Why Do New York City Board Members Give More?
Why do board cultures vary so much by geography, and how can we help bring the best of them to all cities?
With offices in five major American cities, I am fascinated by the differences in the nonprofit communities across our country. Although there are certainly more similarities than differences, one area where we at Taproot have noticed some real variance is in boards.
While we have seen this anecdotally over the last ten years, this summer, Financial Dynamics conducted a pro bono survey of 6,000 nonprofit professionals for us that helped to define some of these differences across Los Angeles, San Francisco, New York, Chicago, and Washington, DC. There were 420 respondents—organizational size ranged widely, but the vast majority had budgets under $5 million.
One thing that leapt out at us is that New York City has significantly higher donation levels. Average annual giving is between $1,000 and $2,500, and it has nearly double the number of boards with members who give more than $2,500. The average board member across all five cities gives between $500 and $999 annually.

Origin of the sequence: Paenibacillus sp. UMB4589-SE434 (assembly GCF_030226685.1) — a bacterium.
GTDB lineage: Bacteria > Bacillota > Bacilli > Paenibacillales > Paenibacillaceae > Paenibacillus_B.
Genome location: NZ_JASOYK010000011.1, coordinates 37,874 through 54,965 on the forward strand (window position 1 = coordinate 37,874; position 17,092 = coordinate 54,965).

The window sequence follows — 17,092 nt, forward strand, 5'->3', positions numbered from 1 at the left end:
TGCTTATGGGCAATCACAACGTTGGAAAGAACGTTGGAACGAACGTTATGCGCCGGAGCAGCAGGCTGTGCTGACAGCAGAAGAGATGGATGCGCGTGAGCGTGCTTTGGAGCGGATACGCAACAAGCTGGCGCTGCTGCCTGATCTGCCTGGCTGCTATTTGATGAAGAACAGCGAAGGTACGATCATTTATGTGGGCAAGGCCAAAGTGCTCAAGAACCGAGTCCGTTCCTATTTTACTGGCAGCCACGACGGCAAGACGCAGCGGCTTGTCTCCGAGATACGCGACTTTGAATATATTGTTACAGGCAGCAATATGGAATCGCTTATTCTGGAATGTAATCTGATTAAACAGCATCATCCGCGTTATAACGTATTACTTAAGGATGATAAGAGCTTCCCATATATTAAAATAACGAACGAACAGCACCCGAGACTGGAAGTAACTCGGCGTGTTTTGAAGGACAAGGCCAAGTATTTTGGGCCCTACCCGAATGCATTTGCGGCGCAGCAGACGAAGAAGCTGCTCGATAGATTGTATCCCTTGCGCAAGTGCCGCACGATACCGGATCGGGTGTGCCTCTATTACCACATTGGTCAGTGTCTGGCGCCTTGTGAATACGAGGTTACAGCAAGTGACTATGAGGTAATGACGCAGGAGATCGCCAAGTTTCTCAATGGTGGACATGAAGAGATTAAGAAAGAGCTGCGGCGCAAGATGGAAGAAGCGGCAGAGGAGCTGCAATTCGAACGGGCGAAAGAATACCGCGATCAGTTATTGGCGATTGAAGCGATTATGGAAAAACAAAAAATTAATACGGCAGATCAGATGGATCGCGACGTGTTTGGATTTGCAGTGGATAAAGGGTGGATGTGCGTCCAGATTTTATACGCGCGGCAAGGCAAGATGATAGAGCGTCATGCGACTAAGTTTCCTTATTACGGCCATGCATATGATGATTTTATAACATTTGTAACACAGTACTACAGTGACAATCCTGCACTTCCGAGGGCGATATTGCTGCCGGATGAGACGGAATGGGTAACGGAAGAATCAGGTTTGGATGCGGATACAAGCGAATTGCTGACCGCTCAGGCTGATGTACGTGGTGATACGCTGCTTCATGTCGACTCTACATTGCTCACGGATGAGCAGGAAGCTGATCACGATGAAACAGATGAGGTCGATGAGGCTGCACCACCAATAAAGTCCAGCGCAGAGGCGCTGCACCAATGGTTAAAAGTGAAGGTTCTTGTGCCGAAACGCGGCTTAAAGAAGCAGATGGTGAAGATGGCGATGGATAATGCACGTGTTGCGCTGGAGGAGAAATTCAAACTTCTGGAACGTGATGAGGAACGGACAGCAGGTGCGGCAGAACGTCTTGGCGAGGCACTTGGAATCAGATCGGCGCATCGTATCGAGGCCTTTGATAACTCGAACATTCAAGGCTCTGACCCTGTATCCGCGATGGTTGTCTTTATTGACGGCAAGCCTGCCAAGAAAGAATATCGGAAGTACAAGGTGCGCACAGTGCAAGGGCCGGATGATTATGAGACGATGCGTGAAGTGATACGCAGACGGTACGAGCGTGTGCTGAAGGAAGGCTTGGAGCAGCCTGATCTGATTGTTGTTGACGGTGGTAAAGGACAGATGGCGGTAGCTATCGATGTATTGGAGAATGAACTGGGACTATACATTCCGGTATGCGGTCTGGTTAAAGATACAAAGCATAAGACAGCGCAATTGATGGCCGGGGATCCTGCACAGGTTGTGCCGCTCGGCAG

One might assume that this increase in donations is a product of Wall Street. Not so fast. As it turns out, boards in New York City are the least likely to have one or more members with professional financial backgrounds, and one of the most likely to have marketing professionals at the table.
While New York City stands out in the level of board giving, Chicago nonprofit boards stand out in size. The average board across all cities surveyed has 10-14 members. The average board in Chicago has 15-19 members, and 32 percent of those have more than 20 members.
Board turnover also varies by city. In Los Angeles, New York, and San Francisco, boards average one seat change per year. In Chicago it’s two, and in Washington DC, three. Given that Chicago has larger boards, the percentage change likely brings it even with the other cities, making the turnover in the nation’s capital stand out.
Both Chicago and DC boards are also 33 percent more likely to have a member dedicated to human resources than the other cities (where numbers are around 20 percent). It may not be related, but I wonder if having HR professionals on a board increases its capacity to grow and to experience healthy turnover?
As I look ahead to the BoardSource Leadership Forum in Atlanta, I am looking forward to sharing this data with my peers and hearing their reaction and insights. Why do board cultures vary so much by geography, and how can we help bring the best of them to all cities?
Read more stories by Aaron Hurst.